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Gut bacteria: This is an electron micrograph, at 10,000X magnification. The oblong structures are Escherichia coli (E. coli), a symbiotic bacteria found in the human intestinal system.

In addition to serving a necessary function as gut flora due in metabolism of food, some microbiota in our bodies serve the function of keeping pathogenic microbes from inhabiting or dominating other flora at locations in our body. This is exemplified by Candida albicans, a yeast which is often found on humans. C. albicans is normally harmless, but when women take some antibiotics this can kill beneficial bacteria, specifically lactobacilli, in the vulvo-vaginal area. Without lactobacilli, C. albicans growth is not suppressed and can thus overgrow. This causes candidal vulvovaginitis, or yeast infections, a potentially painful infection of the vaginal mucous membranes by overgrown C. albicans. Yeast infections can be caused by antibiotics, as well as using aggressive topical cleaning agents such as detergents which again kill off beneficial lactobacilli allowing C. albicans to overgrow.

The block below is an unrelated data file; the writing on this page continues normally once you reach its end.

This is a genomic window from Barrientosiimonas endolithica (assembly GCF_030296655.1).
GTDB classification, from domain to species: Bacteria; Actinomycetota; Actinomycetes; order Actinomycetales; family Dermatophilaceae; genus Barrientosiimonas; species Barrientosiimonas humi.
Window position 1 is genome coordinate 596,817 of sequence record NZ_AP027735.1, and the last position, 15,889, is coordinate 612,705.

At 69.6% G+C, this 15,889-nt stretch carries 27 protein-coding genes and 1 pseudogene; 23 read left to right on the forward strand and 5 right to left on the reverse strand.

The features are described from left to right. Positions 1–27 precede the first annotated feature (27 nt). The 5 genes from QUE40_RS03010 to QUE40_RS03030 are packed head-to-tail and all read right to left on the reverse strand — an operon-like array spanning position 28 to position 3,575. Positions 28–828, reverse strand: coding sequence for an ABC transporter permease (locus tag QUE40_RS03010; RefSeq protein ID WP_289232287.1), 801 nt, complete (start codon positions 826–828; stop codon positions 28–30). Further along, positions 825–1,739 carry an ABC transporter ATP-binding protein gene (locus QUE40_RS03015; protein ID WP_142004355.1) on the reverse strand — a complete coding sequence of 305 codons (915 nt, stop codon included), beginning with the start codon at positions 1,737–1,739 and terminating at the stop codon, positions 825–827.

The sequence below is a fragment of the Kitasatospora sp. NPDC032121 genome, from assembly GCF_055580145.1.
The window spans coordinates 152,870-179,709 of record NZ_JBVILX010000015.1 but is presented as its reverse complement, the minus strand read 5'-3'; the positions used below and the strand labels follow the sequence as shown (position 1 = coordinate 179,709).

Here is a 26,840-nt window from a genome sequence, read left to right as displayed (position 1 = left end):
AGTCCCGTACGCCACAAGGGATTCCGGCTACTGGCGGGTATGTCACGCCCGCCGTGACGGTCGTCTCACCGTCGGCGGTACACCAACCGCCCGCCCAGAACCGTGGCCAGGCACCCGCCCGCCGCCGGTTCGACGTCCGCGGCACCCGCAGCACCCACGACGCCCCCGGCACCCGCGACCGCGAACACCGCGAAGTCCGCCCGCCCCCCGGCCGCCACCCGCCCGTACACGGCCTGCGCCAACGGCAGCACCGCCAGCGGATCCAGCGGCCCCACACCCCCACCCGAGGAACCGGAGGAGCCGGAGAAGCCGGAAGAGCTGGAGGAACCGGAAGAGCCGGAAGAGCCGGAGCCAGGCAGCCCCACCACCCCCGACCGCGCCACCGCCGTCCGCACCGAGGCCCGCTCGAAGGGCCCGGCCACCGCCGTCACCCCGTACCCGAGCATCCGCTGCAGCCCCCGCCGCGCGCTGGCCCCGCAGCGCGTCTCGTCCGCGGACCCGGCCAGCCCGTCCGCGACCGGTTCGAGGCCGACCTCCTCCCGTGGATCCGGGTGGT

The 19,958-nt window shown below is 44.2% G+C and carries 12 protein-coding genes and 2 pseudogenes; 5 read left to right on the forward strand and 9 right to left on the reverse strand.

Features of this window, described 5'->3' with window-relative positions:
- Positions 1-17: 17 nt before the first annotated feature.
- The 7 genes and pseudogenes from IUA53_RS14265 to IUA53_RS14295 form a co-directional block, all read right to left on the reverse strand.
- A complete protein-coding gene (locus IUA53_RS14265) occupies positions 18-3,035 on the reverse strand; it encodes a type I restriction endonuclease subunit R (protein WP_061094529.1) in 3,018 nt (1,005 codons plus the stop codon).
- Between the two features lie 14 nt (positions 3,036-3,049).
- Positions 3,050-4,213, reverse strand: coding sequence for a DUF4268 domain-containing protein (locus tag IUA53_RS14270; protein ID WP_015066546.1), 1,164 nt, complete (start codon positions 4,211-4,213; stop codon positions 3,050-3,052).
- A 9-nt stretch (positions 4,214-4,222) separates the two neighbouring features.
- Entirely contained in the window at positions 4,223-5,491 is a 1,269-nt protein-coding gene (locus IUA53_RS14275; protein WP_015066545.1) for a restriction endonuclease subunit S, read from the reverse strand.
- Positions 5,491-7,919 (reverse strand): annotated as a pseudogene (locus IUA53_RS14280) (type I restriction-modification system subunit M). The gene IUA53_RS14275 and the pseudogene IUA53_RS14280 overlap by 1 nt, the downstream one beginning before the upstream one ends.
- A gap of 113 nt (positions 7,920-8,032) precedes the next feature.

Fortunately there are antimicrobial agents that specifically target pathogenic bacterial species, which opposed to broad-spectrum treatments can reduce harmful effects on beneficial microbes. Sometimes the use of broad-spectrum antimicrobial agents is unavoidable; in these situations, consuming foods such as yogurt which contains beneficial bacteria can replenish the body’s symbiotic microbes. In extreme cases microbes can be transplanted from a healthy individual to someone with whose symbiotic microbes have been compromised.

Effects of Drug Combinations

Antimicrobial drugs can interact with other drugs in deleterious ways or can be used in combination to combat microbial infections.

Learning Objectives

Give examples of interactions that can render an antimicrobial ineffective

Key Takeaways

Key Points

  • The interaction between one antimicrobial agent and another is very complex, along with the way they target microbes and the organism.
  • While it is not certain that a drug may interact with antibiotics, it is considered wise to err on the side that there are potentially unknown and harmful interactions from mixing drugs.
  • The use of more than one antimicrobial agent is an effective and widely used practice to reduce the chance that microbes will resist a treatment.

Key Terms

  • contraindication: In medicine, a contraindication is a condition or factor that serves as a reason to withhold a certain medical treatment.